Find Your Hiking Tribe

Joyce And Jolene

Cover image: Joyce and her friend Jolene on a hike. All images: Joyce Britton

I’ve been hiking now for almost eight years and have met many people from all walks of life who share a common interest: the great outdoors. I’m an introvert by nature, but when it comes to getting outdoors and hitting the trails, I enjoy spending those moments with others, particularly a few friends that I affectionately call my tribe.


Convict Lake might have been the destination, but the journey getting there was equally, if not more, important.

Throughout my hiking adventures, as I hiked with various groups, I came to realize that adventuring wasn’t just about getting to a destination.

It was about the journey in getting there.


The author in Convict Canyon.

Cliché, but true. When hiking, I would often lag behind in hiking groups and end up being the lone person who would reach the rest stop or destination last. This meant my group was ready to go—having waited for me—and I rarely got a chance to have a snack or enjoy lunch. I would rush to join them and then end up missing something along the way.

This wasn’t working for me.

I love to look around when I hike. I record most of my longer day hikes to upload to my YouTube channel and often enlist my friends as production staff on the episodes when they are available. I’m also known for taking hundreds of pictures that I enjoy sharing on Instagram. I’m all about scenery, stopping to smell the roses, inhaling the fresh air and giving thanks for every moment that I get to spend on the trail.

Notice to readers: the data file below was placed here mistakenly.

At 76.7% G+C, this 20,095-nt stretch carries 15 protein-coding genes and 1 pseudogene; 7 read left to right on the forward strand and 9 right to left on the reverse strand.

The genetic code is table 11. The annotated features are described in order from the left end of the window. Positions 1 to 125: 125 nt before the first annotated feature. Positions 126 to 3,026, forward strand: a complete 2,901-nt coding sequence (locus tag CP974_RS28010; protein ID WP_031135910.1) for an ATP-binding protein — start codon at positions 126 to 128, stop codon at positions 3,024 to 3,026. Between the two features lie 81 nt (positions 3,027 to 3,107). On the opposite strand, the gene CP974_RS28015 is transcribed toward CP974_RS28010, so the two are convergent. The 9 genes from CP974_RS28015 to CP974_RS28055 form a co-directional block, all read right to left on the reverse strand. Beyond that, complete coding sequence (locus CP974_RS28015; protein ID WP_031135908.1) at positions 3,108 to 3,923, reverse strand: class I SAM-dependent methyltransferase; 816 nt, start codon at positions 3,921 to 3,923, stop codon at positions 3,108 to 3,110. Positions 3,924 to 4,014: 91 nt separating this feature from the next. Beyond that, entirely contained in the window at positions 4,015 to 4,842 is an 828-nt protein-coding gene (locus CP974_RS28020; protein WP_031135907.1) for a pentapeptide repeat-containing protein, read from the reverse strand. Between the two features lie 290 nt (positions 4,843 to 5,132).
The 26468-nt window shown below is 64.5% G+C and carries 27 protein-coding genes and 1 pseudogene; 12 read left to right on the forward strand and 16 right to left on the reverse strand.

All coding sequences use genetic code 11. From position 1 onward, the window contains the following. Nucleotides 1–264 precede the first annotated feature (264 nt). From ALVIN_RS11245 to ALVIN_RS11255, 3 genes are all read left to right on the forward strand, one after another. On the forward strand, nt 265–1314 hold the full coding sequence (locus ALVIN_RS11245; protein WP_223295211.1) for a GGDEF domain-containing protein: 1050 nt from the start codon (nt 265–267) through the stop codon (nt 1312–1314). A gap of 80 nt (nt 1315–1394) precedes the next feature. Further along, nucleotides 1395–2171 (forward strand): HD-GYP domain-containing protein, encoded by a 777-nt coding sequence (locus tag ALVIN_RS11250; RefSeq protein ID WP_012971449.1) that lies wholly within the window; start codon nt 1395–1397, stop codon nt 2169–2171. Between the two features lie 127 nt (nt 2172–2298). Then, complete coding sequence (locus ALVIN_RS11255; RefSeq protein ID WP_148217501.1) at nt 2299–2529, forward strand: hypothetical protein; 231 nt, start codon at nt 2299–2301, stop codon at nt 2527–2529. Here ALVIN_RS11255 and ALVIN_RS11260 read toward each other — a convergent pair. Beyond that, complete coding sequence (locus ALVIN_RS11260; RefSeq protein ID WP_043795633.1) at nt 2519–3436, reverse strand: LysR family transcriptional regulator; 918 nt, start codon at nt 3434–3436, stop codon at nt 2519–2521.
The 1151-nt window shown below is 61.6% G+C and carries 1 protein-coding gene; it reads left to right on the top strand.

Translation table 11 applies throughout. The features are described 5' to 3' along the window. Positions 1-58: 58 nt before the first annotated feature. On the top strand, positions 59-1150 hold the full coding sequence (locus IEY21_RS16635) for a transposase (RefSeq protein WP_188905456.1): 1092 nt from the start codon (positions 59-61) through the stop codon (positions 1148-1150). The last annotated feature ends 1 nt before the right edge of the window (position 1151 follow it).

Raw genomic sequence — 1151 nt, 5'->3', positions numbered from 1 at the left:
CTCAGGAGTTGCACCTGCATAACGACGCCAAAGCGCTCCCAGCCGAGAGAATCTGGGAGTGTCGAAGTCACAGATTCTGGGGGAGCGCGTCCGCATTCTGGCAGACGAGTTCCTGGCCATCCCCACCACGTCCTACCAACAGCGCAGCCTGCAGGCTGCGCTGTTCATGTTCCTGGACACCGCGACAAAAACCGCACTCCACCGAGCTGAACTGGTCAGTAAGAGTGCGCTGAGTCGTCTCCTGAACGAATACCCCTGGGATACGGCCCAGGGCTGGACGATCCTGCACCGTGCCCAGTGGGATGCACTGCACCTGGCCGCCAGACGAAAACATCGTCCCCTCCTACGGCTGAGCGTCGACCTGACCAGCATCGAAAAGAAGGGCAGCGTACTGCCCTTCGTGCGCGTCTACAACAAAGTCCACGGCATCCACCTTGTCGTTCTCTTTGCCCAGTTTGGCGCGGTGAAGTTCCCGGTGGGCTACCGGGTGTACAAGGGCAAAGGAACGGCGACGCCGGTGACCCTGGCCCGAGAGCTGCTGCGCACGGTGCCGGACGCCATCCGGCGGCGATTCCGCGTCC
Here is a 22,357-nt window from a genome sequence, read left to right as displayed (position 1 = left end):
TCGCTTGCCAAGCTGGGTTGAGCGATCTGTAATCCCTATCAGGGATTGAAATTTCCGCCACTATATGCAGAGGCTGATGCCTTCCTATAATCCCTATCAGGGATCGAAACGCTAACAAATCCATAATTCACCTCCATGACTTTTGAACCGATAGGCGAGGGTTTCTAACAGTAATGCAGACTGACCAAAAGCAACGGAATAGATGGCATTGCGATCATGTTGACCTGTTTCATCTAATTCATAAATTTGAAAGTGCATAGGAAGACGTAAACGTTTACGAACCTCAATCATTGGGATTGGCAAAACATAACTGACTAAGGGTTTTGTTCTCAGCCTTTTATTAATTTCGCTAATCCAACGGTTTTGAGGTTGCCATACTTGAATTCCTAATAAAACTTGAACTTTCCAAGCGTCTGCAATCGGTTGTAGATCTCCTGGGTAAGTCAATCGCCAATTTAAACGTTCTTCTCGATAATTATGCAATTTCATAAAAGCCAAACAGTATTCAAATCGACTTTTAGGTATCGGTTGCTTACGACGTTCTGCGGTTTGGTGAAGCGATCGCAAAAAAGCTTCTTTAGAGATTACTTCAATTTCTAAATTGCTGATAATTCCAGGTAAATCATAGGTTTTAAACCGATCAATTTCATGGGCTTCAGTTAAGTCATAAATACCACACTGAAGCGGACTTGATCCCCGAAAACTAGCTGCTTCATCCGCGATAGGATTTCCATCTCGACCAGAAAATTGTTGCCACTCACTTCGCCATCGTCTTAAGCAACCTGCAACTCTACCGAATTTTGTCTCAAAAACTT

There are only a handful of people that understand that part of me and get it. It took me a long time to find those people and I had hiked with several different groups before finding the ones that I truly clicked with.


BHFs: Best Hiking Friends.

At first, I became my own tribe. I got tired of always being the last one to summit the mountain or reach a particular destination, so I decided to go it alone and hike solo. I reasoned that since I usually end up hiking alone anyway, I might as well just hit the trails by myself and not have the pressure of keeping up or catching up to anyone. I could set my own goals and expectations for the adventures, take as much time as I want on the photography and actually breathe in all the fresh air of the natural surroundings.

And then a few years ago, I came across a hiking group where one section of the group was described as being for “picture takers.” I’m usually hesitant to hike with a new group, but one day, I decided I’d had enough of hiking solo and joined the group for a trek up Mt. Baldy, one of my favorite local mountains. Until then, I hadn’t met anyone who took the trails at my relaxed speed and appreciated the simple things on the journey to the top as I do. That hike marked the beginning of a wonderful friendship with some amazing hikers who really get me in every way.

You know you’ve found your tribe when you can fully be yourself without restraint or any form of shame when you do or say something silly or otherwise embarrassing. My tribe moves as fast or slow as I do and rather than complain or criticize me for not going faster, they enjoy the moments where we stop to smell the flowers or take the time to frame the perfect shots. They don’t see these special moments as wasted time, but rather as opportunities to strengthen our bond as friends. We laugh as well as cry together and share life’s greatest triumphs and defeats.

The hiking trails are the road trips we take by foot, and when you’ve found the right people to spend that time with, you will have some of the greatest adventures of your life.

Joyce Britton, a.k.a “Sierra Princess,” hikes and leads group adventures throughout Southern California and the Eastern Sierra. She believes in taking life one step at a time. You can follow her adventures on her blog, , and also on , , and .

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